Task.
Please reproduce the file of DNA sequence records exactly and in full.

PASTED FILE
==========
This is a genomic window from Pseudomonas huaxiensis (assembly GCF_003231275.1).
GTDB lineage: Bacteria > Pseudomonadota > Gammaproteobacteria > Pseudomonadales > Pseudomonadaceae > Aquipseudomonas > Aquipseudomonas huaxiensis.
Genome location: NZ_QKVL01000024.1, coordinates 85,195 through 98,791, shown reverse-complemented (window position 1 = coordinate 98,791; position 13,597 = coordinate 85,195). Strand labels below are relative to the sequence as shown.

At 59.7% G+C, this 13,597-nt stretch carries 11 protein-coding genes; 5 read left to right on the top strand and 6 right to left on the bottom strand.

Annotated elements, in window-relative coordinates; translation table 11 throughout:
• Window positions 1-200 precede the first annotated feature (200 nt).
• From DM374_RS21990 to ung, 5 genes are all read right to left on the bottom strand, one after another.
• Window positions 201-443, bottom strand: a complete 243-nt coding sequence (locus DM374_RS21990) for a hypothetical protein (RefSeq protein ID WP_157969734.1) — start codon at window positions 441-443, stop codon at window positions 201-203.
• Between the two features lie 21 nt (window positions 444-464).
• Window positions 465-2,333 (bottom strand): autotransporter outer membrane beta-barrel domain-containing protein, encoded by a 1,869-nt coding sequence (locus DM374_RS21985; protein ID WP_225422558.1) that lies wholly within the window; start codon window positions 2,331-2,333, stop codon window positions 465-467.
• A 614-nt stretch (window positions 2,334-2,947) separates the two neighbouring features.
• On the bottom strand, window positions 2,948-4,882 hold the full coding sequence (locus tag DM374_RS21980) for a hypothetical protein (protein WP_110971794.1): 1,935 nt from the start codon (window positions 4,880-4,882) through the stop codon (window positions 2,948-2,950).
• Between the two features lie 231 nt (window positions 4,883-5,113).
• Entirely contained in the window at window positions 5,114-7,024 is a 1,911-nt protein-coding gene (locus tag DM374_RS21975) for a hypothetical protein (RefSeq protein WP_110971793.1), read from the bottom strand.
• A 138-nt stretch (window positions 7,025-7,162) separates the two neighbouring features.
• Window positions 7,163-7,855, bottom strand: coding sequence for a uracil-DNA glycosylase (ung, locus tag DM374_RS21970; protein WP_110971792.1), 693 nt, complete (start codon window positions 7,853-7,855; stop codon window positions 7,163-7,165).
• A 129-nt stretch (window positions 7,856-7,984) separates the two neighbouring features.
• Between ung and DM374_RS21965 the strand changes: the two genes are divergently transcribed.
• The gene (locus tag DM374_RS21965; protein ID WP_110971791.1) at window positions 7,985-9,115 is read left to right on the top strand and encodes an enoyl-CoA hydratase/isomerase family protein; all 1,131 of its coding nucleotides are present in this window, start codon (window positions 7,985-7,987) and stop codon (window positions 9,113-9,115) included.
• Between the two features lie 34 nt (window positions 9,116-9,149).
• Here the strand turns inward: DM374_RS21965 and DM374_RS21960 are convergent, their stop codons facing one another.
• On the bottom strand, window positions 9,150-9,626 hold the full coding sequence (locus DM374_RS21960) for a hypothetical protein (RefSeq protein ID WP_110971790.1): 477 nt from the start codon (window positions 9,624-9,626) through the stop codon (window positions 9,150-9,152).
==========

This is a genomic window from Pseudomonas huaxiensis (assembly GCF_003231275.1).
GTDB lineage: Bacteria > Pseudomonadota > Gammaproteobacteria > Pseudomonadales > Pseudomonadaceae > Aquipseudomonas > Aquipseudomonas huaxiensis.
Genome location: NZ_QKVL01000024.1, coordinates 85,195 through 98,791, shown reverse-complemented (window position 1 = coordinate 98,791; position 13,597 = coordinate 85,195). Strand labels below are relative to the sequence as shown.

At 59.7% G+C, this 13,597-nt stretch carries 11 protein-coding genes; 5 read left to right on the top strand and 6 right to left on the bottom strand.

Annotated elements, in window-relative coordinates; translation table 11 throughout:
• Window positions 1-200 precede the first annotated feature (200 nt).
• From DM374_RS21990 to ung, 5 genes are all read right to left on the bottom strand, one after another.
• Window positions 201-443, bottom strand: a complete 243-nt coding sequence (locus DM374_RS21990) for a hypothetical protein (RefSeq protein ID WP_157969734.1) — start codon at window positions 441-443, stop codon at window positions 201-203.
• Between the two features lie 21 nt (window positions 444-464).
• Window positions 465-2,333 (bottom strand): autotransporter outer membrane beta-barrel domain-containing protein, encoded by a 1,869-nt coding sequence (locus DM374_RS21985; protein ID WP_225422558.1) that lies wholly within the window; start codon window positions 2,331-2,333, stop codon window positions 465-467.
• A 614-nt stretch (window positions 2,334-2,947) separates the two neighbouring features.
• On the bottom strand, window positions 2,948-4,882 hold the full coding sequence (locus tag DM374_RS21980) for a hypothetical protein (protein WP_110971794.1): 1,935 nt from the start codon (window positions 4,880-4,882) through the stop codon (window positions 2,948-2,950).
• Between the two features lie 231 nt (window positions 4,883-5,113).
• Entirely contained in the window at window positions 5,114-7,024 is a 1,911-nt protein-coding gene (locus tag DM374_RS21975) for a hypothetical protein (RefSeq protein WP_110971793.1), read from the bottom strand.
• A 138-nt stretch (window positions 7,025-7,162) separates the two neighbouring features.
• Window positions 7,163-7,855, bottom strand: coding sequence for a uracil-DNA glycosylase (ung, locus tag DM374_RS21970; protein WP_110971792.1), 693 nt, complete (start codon window positions 7,853-7,855; stop codon window positions 7,163-7,165).
• A 129-nt stretch (window positions 7,856-7,984) separates the two neighbouring features.
• Between ung and DM374_RS21965 the strand changes: the two genes are divergently transcribed.
• The gene (locus tag DM374_RS21965; protein ID WP_110971791.1) at window positions 7,985-9,115 is read left to right on the top strand and encodes an enoyl-CoA hydratase/isomerase family protein; all 1,131 of its coding nucleotides are present in this window, start codon (window positions 7,985-7,987) and stop codon (window positions 9,113-9,115) included.
• Between the two features lie 34 nt (window positions 9,116-9,149).
• Here the strand turns inward: DM374_RS21965 and DM374_RS21960 are convergent, their stop codons facing one another.
• On the bottom strand, window positions 9,150-9,626 hold the full coding sequence (locus DM374_RS21960) for a hypothetical protein (RefSeq protein ID WP_110971790.1): 477 nt from the start codon (window positions 9,624-9,626) through the stop codon (window positions 9,150-9,152).